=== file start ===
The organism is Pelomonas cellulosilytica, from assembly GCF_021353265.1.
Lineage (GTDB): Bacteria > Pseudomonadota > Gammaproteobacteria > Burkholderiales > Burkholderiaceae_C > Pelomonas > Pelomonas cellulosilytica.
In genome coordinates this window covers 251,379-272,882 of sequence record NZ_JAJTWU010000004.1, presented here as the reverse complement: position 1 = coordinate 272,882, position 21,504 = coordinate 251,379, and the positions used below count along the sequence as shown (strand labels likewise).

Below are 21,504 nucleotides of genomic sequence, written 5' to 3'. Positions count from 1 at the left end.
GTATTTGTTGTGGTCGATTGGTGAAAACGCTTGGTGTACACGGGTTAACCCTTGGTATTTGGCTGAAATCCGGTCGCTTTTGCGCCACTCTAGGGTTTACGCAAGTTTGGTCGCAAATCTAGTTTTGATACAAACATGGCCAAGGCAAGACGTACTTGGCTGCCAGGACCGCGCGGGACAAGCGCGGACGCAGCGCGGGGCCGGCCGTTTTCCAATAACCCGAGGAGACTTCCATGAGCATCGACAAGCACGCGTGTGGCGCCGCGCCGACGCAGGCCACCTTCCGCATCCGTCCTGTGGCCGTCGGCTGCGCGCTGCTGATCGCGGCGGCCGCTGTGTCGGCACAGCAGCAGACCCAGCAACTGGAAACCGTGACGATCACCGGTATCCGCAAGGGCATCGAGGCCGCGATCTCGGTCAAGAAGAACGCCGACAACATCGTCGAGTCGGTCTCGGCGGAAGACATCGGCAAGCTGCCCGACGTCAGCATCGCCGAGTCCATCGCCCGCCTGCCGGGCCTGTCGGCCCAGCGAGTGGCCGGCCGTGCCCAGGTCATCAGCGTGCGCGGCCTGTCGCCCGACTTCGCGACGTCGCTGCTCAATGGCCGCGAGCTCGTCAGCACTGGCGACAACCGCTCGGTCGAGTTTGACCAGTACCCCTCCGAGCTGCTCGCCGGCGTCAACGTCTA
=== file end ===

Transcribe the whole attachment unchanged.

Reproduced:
The organism is Pelomonas cellulosilytica, from assembly GCF_021353265.1.
Lineage (GTDB): Bacteria > Pseudomonadota > Gammaproteobacteria > Burkholderiales > Burkholderiaceae_C > Pelomonas > Pelomonas cellulosilytica.
In genome coordinates this window covers 251,379-272,882 of sequence record NZ_JAJTWU010000004.1, presented here as the reverse complement: position 1 = coordinate 272,882, position 21,504 = coordinate 251,379, and the positions used below count along the sequence as shown (strand labels likewise).

Below are 21,504 nucleotides of genomic sequence, written 5' to 3'. Positions count from 1 at the left end.
GTATTTGTTGTGGTCGATTGGTGAAAACGCTTGGTGTACACGGGTTAACCCTTGGTATTTGGCTGAAATCCGGTCGCTTTTGCGCCACTCTAGGGTTTACGCAAGTTTGGTCGCAAATCTAGTTTTGATACAAACATGGCCAAGGCAAGACGTACTTGGCTGCCAGGACCGCGCGGGACAAGCGCGGACGCAGCGCGGGGCCGGCCGTTTTCCAATAACCCGAGGAGACTTCCATGAGCATCGACAAGCACGCGTGTGGCGCCGCGCCGACGCAGGCCACCTTCCGCATCCGTCCTGTGGCCGTCGGCTGCGCGCTGCTGATCGCGGCGGCCGCTGTGTCGGCACAGCAGCAGACCCAGCAACTGGAAACCGTGACGATCACCGGTATCCGCAAGGGCATCGAGGCCGCGATCTCGGTCAAGAAGAACGCCGACAACATCGTCGAGTCGGTCTCGGCGGAAGACATCGGCAAGCTGCCCGACGTCAGCATCGCCGAGTCCATCGCCCGCCTGCCGGGCCTGTCGGCCCAGCGAGTGGCCGGCCGTGCCCAGGTCATCAGCGTGCGCGGCCTGTCGCCCGACTTCGCGACGTCGCTGCTCAATGGCCGCGAGCTCGTCAGCACTGGCGACAACCGCTCGGTCGAGTTTGACCAGTACCCCTCCGAGCTGCTCGCCGGCGTCAACGTCTA